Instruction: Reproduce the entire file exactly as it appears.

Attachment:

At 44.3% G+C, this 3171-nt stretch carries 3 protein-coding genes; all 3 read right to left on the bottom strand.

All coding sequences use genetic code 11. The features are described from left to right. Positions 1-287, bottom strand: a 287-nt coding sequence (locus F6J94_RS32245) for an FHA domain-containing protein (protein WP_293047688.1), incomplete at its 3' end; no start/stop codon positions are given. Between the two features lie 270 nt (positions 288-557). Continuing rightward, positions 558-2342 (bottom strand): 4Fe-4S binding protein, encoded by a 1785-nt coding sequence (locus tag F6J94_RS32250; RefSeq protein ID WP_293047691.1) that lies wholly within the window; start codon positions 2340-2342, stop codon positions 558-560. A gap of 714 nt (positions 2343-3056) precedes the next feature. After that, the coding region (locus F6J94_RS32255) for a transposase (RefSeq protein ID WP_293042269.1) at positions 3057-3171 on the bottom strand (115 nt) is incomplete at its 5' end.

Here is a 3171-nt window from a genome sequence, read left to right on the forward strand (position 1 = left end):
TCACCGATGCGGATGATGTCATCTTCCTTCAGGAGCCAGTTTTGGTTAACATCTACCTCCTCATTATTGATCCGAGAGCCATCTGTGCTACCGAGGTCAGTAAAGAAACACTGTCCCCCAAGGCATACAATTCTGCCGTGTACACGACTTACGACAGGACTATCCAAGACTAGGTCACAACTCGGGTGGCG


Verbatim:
At 44.3% G+C, this 3171-nt stretch carries 3 protein-coding genes; all 3 read right to left on the bottom strand.

All coding sequences use genetic code 11. The features are described from left to right. Positions 1-287, bottom strand: a 287-nt coding sequence (locus F6J94_RS32245) for an FHA domain-containing protein (protein WP_293047688.1), incomplete at its 3' end; no start/stop codon positions are given. Between the two features lie 270 nt (positions 288-557). Continuing rightward, positions 558-2342 (bottom strand): 4Fe-4S binding protein, encoded by a 1785-nt coding sequence (locus tag F6J94_RS32250; RefSeq protein ID WP_293047691.1) that lies wholly within the window; start codon positions 2340-2342, stop codon positions 558-560. A gap of 714 nt (positions 2343-3056) precedes the next feature. After that, the coding region (locus F6J94_RS32255) for a transposase (RefSeq protein ID WP_293042269.1) at positions 3057-3171 on the bottom strand (115 nt) is incomplete at its 5' end.

Here is a 3171-nt window from a genome sequence, read left to right on the forward strand (position 1 = left end):
TCACCGATGCGGATGATGTCATCTTCCTTCAGGAGCCAGTTTTGGTTAACATCTACCTCCTCATTATTGATCCGAGAGCCATCTGTGCTACCGAGGTCAGTAAAGAAACACTGTCCCCCAAGGCATACAATTCTGCCGTGTACACGACTTACGACAGGACTATCCAAGACTAGGTCACAACTCGGGTGGCG